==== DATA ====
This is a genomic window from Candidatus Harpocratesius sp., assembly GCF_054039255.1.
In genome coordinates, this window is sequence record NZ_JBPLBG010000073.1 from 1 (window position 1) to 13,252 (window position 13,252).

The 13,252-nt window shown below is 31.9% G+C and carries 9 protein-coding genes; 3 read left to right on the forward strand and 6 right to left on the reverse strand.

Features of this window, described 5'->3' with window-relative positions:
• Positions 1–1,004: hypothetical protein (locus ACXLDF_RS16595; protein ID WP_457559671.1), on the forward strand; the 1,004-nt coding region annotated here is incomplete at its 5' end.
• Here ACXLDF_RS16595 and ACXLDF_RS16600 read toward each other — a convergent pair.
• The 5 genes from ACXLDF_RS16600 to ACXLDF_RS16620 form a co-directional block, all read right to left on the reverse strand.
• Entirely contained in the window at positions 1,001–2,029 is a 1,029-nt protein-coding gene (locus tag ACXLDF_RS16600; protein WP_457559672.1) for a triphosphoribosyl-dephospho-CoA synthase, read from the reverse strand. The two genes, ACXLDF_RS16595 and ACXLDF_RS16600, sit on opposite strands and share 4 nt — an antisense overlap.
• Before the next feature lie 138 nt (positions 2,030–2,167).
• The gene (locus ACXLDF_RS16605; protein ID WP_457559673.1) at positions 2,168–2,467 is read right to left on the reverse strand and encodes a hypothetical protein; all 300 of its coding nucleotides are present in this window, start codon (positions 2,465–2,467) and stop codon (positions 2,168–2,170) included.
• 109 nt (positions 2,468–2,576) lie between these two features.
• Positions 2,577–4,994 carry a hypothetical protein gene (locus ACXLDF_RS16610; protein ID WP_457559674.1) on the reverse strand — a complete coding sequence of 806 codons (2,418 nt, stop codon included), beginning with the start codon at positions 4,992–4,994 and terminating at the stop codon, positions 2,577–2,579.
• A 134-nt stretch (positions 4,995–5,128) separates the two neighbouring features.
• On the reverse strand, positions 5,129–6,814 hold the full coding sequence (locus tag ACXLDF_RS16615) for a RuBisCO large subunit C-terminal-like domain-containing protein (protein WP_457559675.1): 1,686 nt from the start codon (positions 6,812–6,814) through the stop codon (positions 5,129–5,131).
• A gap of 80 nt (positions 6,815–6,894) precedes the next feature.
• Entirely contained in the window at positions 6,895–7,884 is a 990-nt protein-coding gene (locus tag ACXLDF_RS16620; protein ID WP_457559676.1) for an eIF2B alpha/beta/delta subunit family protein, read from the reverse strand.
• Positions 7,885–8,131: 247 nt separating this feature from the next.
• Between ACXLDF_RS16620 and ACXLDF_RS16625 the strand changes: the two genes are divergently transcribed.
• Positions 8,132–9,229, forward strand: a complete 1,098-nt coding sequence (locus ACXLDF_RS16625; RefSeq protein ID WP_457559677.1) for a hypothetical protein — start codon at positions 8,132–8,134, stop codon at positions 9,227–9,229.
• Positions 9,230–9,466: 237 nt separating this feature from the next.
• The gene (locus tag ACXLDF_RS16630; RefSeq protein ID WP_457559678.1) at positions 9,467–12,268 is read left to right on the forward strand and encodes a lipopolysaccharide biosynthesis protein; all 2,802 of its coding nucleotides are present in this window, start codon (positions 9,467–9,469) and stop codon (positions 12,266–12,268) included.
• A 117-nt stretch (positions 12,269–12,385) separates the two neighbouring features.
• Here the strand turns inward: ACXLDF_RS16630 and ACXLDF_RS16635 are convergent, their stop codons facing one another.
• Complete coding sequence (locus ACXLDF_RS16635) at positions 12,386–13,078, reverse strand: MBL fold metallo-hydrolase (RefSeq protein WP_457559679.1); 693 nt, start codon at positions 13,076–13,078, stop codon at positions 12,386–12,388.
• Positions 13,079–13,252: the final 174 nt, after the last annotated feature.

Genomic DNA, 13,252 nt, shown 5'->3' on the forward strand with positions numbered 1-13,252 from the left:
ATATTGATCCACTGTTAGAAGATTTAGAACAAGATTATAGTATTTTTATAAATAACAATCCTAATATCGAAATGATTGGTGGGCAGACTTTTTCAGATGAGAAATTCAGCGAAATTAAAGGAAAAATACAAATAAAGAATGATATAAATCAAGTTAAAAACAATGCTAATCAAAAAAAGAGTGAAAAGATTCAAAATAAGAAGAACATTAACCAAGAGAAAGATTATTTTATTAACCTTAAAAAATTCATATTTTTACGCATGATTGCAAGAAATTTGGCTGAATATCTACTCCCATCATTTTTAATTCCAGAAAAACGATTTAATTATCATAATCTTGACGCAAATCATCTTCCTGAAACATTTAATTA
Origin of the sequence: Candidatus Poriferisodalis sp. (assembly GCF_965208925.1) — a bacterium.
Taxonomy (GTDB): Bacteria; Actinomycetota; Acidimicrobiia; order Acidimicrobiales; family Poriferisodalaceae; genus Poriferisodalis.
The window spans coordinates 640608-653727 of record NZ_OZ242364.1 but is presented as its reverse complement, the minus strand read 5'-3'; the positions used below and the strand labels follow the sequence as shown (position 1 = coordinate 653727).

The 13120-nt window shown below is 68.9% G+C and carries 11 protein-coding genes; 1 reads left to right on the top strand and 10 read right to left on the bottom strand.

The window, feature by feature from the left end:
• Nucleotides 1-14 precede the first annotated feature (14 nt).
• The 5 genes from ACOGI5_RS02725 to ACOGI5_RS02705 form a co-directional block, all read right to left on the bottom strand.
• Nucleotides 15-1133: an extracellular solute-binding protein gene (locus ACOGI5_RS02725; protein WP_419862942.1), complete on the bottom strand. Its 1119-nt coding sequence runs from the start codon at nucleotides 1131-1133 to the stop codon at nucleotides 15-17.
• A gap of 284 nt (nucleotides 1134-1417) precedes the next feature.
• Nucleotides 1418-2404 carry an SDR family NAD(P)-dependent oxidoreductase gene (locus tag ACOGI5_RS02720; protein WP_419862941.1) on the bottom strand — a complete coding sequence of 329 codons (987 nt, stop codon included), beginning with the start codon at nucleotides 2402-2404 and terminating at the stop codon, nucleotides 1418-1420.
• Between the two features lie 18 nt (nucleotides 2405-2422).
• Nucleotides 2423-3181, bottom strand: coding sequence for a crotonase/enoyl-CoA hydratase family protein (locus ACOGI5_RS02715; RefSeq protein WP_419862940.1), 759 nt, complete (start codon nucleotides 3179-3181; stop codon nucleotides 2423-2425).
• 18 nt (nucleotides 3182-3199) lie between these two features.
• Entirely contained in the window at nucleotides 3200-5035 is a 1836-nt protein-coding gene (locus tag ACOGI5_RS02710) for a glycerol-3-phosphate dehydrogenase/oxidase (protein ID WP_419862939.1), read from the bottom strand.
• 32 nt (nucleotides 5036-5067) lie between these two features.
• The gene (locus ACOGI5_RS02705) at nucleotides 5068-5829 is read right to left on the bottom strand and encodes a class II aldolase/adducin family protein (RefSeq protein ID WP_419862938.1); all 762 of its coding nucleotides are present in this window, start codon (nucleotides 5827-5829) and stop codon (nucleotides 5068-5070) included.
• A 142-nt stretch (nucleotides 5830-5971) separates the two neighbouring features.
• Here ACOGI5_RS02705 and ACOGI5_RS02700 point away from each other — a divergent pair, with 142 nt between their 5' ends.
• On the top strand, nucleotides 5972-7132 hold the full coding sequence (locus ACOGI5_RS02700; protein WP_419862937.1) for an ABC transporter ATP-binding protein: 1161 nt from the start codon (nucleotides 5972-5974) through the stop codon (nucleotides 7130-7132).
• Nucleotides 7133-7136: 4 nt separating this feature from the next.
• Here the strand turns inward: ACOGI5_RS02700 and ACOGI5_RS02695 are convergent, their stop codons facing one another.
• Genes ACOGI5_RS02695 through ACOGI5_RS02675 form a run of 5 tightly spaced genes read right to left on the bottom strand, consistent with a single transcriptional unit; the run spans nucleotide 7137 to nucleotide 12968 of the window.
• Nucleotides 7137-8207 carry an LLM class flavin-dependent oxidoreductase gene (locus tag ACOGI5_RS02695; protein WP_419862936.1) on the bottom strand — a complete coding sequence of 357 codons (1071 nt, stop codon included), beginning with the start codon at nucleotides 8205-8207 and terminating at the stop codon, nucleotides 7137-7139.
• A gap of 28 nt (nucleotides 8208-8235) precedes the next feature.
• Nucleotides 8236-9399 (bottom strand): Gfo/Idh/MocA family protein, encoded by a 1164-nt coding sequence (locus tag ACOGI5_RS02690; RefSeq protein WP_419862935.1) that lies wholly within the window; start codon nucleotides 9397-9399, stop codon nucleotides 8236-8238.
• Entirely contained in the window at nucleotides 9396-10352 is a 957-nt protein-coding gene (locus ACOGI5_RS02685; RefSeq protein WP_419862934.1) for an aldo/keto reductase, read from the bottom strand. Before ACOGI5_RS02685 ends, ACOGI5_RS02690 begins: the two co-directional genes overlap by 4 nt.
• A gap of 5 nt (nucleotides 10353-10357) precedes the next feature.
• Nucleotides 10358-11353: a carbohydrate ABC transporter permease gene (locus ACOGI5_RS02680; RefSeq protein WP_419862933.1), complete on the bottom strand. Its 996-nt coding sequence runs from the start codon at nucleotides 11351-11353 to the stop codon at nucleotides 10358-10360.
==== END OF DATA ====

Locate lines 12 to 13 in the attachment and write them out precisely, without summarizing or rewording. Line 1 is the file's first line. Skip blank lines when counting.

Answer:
• Positions 2,577–4,994 carry a hypothetical protein gene (locus ACXLDF_RS16610; protein ID WP_457559674.1) on the reverse strand — a complete coding sequence of 806 codons (2,418 nt, stop codon included), beginning with the start codon at positions 4,992–4,994 and terminating at the stop codon, positions 2,577–2,579.
• A 134-nt stretch (positions 4,995–5,128) separates the two neighbouring features.